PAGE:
In early 2023, The New York Times reported on Yusuke Narita’s controversial remarks. Responding to the challenges posed by Japan’s aging population, Narita, an assistant professor of economics at Yale, suggested mass suicide for the elderly, posing the question: “In the end, isn’t it mass suicide and mass ‘seppuku’ of the elderly?” Seppuku refers to a 19th-century ritualistic suicide method among dishonored samurai. 

While I personally disapprove of Narita’s comments, they shed light on the ongoing generational conflicts in Japan. To address this pressing issue, I strongly advocate a policy shift that increases the elderly’s financial responsibility in healthcare provision, alleviating the burden on the younger generation.

Having attained universal health insurance coverage by 1961, Japan successfully equalized access to healthcare. It was a pivotal resource that diminished the influence of socioeconomic status on health outcomes. But Japan’s post-World War II success story has taken a troubling turn. The introduction of the Long-Term Care Insurance System in 2000, followed by the Medical Insurance System for the Latter-Stage Elderly in 2008, has created a disproportionate financial burden on the working generation, who are employed and under 65 years old. While the elderly — major consumers of medical and nursing care — pay only 10 percent out-of-pocket for their care, the remaining 90 percent of the cost is borne by the working generation. 

The resulting imbalance not only strains the economic stability of young adults; it also jeopardizes their reproductive rights and their children’s access to education. Around half of unmarried people under 30 did not want children, citing reasons like the high cost of living and anxiety about Japan’s future. Moreover, in the Study on Educational Expenses among Cancer Patients with Children, approximately half of the respondents noted that their battle with cancer has or will affect their children’s educational plans. This underscores the challenging choices parents face in balancing medical costs with educational expenses for their children. 

For Japan’s elderly population, medical costs are hardly a concern. In fact, they go to clinics and hospitals more often. According to the International Comparison Study on Life and Attitude of the Elderly, around 60 percent of the elderly in Japan go to a hospital or clinic at least once a month. In the United States, the number stands at 20 percent. Another study highlighted that a significant portion of emergency patients in Japan comprised elderly individuals with “less urgent medical needs” which could have been addressed through their primary care providers.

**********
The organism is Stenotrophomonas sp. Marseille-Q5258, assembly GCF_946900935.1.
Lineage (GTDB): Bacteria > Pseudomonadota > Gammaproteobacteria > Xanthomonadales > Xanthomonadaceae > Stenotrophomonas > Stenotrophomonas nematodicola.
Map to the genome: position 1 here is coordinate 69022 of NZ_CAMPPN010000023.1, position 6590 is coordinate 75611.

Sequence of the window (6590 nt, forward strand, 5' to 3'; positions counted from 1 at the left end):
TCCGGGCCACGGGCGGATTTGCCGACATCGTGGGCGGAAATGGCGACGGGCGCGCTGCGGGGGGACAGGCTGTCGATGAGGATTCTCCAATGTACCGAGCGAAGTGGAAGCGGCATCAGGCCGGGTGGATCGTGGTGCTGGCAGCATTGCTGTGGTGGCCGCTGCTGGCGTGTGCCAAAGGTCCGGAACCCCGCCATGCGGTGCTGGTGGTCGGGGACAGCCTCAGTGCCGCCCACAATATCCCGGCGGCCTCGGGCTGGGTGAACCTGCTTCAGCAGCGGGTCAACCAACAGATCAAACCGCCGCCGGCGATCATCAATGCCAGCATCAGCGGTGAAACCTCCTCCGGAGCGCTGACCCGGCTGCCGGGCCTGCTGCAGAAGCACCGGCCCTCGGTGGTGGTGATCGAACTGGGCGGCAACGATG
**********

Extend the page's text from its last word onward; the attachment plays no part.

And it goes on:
The skewed age demographic landscape in Japan perpetuates a “silver democracy,” where policies disproportionately favor the elderly and silently exploit the younger generation. Prime Minister Fumio Kishida pledged to implement “countermeasures to the falling birthrate in a different dimension,” or to pursue them more aggressively than ever before, early in 2023. But insurance premium rates have increased again and no substantial policies have materialized as of December 2023. In response, one young adult posted on the social media platform X, “Because the measures have taken place in another dimension, we cannot notice them.” The structural disenfranchisement of the younger population demands urgent attention and reform. So if you’re looking for affordable insurance coverage, get billig forsikring here today.

While stopping short of endorsing Narita’s radical suggestion of voluntary mass suicide, there is merit in his call for the elderly to bear a greater societal burden. A policy to increase out-of-pocket payments for the elderly could alleviate the financial strain on the working generation and discourage unnecessary visits to clinics and hospitals. This not only addresses the economic stress faced by young adults, but also contributes to a more sustainable society. 

To be sure, there’s the argument that increasing financial burdens on the elderly would limit their access to essential care. This criticism stems from zero-sum thinking, where any gain by one side is assumed to be at the expense of the other. However, empirical evidence from the 2007 financial collapse of Yūbari, Hokkaido, challenges this notion. Despite losing 90 percent of hospital beds and all specialists, the city did not experience a significant rise in its death rate. Instead of remaining in hospitals all day where they were hardly discharged, many elderly people stayed in their homes, engaged in their daily routines, and died in peace. This suggests that excessive medical provision may not necessarily contribute to better health outcomes for aging communities. It also highlights the importance of redirecting resources toward less costly home care, preserving the elderly’s autonomy and freedom. Mutual benefits can be achieved for the entire community.

This issue extends beyond Japan and serves as a cautionary tale for aging societies worldwide. As the first runner in the aging population race, Japan’s handling of this dilemma requires global attention. A policy shift that addresses the structural problems in health equity is imperative, not only for the well-being of the younger generation but for the overall health and sustainability of aging communities.

Toshinari Ishikawa is currently an MBA/MPH Candidate at the Yale School of Management and Yale School of Public Health. You can contact him at